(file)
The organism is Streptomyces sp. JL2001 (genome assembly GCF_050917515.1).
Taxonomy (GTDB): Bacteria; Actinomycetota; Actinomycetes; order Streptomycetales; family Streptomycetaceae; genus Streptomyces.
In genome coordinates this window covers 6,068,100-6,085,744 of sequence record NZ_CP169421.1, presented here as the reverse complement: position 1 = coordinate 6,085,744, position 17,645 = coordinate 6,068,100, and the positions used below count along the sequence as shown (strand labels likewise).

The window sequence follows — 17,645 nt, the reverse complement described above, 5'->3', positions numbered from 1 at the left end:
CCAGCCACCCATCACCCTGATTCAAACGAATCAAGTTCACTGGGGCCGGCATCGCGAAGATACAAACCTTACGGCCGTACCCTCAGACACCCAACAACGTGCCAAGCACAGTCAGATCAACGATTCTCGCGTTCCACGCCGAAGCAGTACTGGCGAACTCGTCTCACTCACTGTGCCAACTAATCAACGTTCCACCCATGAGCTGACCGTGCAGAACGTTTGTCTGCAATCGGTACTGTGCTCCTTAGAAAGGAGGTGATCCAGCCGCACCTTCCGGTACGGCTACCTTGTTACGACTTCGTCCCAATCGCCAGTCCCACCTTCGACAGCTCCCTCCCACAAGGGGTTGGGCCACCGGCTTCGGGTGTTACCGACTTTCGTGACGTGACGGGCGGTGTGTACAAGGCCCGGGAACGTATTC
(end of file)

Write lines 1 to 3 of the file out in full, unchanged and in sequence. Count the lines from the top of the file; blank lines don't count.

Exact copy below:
The organism is Streptomyces sp. JL2001 (genome assembly GCF_050917515.1).
Taxonomy (GTDB): Bacteria; Actinomycetota; Actinomycetes; order Streptomycetales; family Streptomycetaceae; genus Streptomyces.
In genome coordinates this window covers 6,068,100-6,085,744 of sequence record NZ_CP169421.1, presented here as the reverse complement: position 1 = coordinate 6,085,744, position 17,645 = coordinate 6,068,100, and the positions used below count along the sequence as shown (strand labels likewise).